National Environmental Education Week (EE Week) is the nation’s largest celebration of environmental education! Throughout the week, we will be featuring a different environmental professional each day to gain some insight on why EE Week is important to them.
Today we are featuring Project Scientist Jason Patterson
Why do you feel that it is important for young people to be educated in the environmental sciences?
I believe that an education in environmental sciences is critical to understanding new and ongoing challenges faced by many sectors (insurance, engineering, municipal planning, etc..). To develop solutions that work today, and in 20 years from now, a basic understanding of why and how the environment is changing is needed. As the world population grows, these issues will only become more visible and many of today’s students will be asked for solutions.
What does being a “Good Citizen to the environment” mean to you?
A “Good Citizen to the Environment” is an individual that reduces their impacts to the natural world in the greatest ways practicable to them. Being conscious of individual effects to the environment is a first step in recognizing costly and environmentally detrimental effects.
If a young person wanted to do something at home to spread environmental awareness, what would you suggest?
I believe the most effective way to spread environmental awareness is to make positive changes to the community in which you live. Roadside clean-ups, stream clean-ups, creating trail networks, or addressing stormwater concerns are great projects that can be completed collectively or individually. Communicating why the changes are necessary and how they will benefit the community are great bridges to people who may be otherwise hesitant to spend additional time or money on issues and hardships that they have become accustomed to living with.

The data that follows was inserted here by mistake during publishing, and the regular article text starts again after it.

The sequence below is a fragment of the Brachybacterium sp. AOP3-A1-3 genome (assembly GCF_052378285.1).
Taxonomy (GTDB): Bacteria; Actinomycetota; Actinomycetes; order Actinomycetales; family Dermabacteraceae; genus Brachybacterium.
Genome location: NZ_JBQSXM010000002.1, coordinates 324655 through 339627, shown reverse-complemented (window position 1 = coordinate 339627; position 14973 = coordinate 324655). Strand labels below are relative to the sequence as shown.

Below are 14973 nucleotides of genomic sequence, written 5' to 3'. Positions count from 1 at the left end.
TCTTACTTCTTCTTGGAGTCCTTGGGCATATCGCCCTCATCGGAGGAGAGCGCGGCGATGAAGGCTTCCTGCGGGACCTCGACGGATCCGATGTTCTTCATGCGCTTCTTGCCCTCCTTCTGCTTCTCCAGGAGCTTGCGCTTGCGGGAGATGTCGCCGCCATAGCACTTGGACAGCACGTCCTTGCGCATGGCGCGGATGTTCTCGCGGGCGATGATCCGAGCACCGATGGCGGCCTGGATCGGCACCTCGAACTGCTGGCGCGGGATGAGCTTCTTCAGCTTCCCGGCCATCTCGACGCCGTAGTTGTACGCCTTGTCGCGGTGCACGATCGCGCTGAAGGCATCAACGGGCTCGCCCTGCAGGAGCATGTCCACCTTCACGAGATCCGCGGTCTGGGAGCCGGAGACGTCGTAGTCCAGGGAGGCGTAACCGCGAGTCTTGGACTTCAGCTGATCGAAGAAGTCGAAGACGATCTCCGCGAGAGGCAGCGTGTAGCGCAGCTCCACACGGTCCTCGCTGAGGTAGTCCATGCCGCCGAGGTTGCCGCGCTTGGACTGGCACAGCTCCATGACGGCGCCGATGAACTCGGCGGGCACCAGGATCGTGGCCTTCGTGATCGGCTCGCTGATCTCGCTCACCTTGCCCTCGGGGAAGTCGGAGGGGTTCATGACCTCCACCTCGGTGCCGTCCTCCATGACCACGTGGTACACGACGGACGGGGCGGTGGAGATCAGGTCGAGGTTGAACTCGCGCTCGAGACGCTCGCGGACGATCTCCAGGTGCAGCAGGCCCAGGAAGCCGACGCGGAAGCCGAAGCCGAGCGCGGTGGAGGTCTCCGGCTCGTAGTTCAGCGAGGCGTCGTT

Why do you feel that it is important to start introducing Environmental STEM activities in the classroom at a young age?
The introduction of Environmental STEM activities to students early on in their education is so valuable because it provides students with issues and problems that, one-day society will be asking them to solve. Environmental solutions, like many of today’s societal problems will require a multi-disciplinary approach. Introducing students early will essentially plant-the-seed, giving them time throughout their education to develop possible solutions.
What made you decide to pursue a career in the environmental sciences?
As I progressed through college, I found environmental science extremely interesting because of the inter-connectivity of the natural world. Small chemical, physical or biological changes and those interactions can have enormous impacts over time and become visible on a macro-scale. We are constantly finding solutions to help the natural world recover to a healthier state.
What is one little change that someone can do to help the environment that ends up making a big difference?
One way that a person can make a big impact to the environment is to trust and advocate for science. As they will learn, science is not an opinion. Believing in scientific facts and advocating for truths that are represented by data accumulated over decades, in my opinion is the best way to make a big change. Centuries have gone into developing the scientific process for the purpose of providing objective data for people to understand the natural world and to base policies and decisions on.
Think locally: If you were a teacher, where would you take your students to learn about the environment and why?
In my opinion, a great place to take students to learn about the environment would be a Vernal Pool. Not only are vernal pools abundant throughout Maine, but they are teaming with life during the springtime. Much like a watering-hole in the Serengeti, Vernal Pools are areas for amphibians to congregate at, and breed following a long, cold winter in the Northeast. Dozens of egg masses, as well as salamanders, turtles, and the chorusing of frogs, are all possibilities at a vernal pool. Hands-on learning can spark interest in the students and provide a knowledge base of these important and delicate ecological features.
What has been your favorite environmental project that you have been on for Haley Ward?
My favorite project that I have worked on at Haley Ward was the construction of the Howland Dam Bypass Channel. The Bypass Channel was created on behalf of the Penobscot River Restoration Trust to facilitate the re-introduction of Atlantic Salmon to the Penobscot River Basin. It was incredibly satisfying knowing that my education led me to a company like Haley Ward, that was committed to the revitalization of a major river basin, in Maine. The project not only developed my understanding of the steps involved in a remediation and restoration project, but it also cultivated and improved my communication skills while coordinating with engineers, contractors, clients, and the community.